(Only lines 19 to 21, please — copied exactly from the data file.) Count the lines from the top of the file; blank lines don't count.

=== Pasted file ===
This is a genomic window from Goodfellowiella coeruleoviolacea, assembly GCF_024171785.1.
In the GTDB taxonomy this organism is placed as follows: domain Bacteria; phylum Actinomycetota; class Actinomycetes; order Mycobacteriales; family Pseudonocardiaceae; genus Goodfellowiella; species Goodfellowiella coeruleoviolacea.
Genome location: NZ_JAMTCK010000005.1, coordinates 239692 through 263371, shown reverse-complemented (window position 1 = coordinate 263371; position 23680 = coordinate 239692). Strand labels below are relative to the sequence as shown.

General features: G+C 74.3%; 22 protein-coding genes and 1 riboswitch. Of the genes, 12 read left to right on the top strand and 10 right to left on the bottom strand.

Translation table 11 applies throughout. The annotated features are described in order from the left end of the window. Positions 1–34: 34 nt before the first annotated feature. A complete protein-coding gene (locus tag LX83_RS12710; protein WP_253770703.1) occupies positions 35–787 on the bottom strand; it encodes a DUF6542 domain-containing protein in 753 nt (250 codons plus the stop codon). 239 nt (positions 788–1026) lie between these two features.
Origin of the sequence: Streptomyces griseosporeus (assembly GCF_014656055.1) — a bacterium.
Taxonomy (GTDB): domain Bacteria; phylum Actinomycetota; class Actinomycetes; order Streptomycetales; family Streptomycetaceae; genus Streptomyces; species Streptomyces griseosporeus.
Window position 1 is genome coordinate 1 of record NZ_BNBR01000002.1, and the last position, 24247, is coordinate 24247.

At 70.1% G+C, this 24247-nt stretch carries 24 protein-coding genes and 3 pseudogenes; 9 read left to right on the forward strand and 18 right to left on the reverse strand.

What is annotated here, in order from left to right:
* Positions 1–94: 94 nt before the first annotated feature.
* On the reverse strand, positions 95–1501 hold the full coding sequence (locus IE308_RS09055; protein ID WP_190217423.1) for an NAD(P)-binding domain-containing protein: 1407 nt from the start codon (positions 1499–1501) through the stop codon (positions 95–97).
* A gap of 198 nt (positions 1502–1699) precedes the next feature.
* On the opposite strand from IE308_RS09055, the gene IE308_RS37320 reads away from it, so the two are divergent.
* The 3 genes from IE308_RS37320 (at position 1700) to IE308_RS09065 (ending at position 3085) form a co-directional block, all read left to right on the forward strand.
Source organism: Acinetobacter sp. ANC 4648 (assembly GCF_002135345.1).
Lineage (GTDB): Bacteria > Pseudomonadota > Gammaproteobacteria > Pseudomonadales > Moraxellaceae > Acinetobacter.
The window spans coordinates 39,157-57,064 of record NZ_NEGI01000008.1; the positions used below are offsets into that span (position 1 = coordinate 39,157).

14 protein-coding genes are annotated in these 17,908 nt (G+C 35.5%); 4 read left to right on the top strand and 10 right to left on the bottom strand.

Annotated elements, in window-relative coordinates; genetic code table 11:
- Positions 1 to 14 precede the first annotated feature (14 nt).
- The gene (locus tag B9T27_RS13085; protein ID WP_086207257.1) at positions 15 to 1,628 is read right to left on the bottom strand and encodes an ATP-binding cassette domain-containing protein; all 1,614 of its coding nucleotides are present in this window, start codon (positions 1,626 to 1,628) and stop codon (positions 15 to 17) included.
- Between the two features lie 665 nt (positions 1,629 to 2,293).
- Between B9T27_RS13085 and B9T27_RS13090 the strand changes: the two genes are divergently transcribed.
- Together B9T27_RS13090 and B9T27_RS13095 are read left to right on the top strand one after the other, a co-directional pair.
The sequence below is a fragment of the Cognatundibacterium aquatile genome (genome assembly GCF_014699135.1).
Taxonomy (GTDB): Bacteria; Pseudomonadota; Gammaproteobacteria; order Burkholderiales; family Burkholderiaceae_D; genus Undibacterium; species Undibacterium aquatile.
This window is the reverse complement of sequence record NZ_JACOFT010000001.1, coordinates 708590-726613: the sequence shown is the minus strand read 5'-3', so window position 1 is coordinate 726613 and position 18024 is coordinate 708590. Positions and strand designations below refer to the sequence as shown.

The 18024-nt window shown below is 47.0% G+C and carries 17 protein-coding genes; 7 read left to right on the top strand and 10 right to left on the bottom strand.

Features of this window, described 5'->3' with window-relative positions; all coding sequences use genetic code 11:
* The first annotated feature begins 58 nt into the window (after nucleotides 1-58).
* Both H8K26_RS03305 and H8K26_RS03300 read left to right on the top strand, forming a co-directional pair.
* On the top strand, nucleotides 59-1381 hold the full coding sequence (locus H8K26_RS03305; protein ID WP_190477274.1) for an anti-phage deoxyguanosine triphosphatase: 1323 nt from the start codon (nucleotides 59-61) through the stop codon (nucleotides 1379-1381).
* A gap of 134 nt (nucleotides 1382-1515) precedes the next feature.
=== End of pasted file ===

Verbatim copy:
14 protein-coding genes are annotated in these 17,908 nt (G+C 35.5%); 4 read left to right on the top strand and 10 right to left on the bottom strand.

Annotated elements, in window-relative coordinates; genetic code table 11:
- Positions 1 to 14 precede the first annotated feature (14 nt).